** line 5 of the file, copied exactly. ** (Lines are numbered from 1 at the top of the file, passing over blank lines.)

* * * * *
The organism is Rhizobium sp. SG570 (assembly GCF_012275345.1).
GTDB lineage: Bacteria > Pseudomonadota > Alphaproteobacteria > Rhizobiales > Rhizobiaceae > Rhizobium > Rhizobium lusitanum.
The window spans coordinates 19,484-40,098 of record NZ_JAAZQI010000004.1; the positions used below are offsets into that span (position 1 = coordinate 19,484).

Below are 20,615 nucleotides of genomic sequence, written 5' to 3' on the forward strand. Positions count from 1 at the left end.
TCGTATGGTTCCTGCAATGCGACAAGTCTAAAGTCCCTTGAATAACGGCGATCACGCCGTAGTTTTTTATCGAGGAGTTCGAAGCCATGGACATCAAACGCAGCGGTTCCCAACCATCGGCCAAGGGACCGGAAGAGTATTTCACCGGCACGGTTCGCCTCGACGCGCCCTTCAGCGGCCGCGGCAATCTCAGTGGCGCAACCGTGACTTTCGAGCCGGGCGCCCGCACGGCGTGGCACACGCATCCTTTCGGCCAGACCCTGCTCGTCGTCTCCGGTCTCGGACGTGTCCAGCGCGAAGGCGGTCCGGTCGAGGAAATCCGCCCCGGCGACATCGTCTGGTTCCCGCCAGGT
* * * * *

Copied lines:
TCGTATGGTTCCTGCAATGCGACAAGTCTAAAGTCCCTTGAATAACGGCGATCACGCCGTAGTTTTTTATCGAGGAGTTCGAAGCCATGGACATCAAACGCAGCGGTTCCCAACCATCGGCCAAGGGACCGGAAGAGTATTTCACCGGCACGGTTCGCCTCGACGCGCCCTTCAGCGGCCGCGGCAATCTCAGTGGCGCAACCGTGACTTTCGAGCCGGGCGCCCGCACGGCGTGGCACACGCATCCTTTCGGCCAGACCCTGCTCGTCGTCTCCGGTCTCGGACGTGTCCAGCGCGAAGGCGGTCCGGTCGAGGAAATCCGCCCCGGCGACATCGTCTGGTTCCCGCCAGGT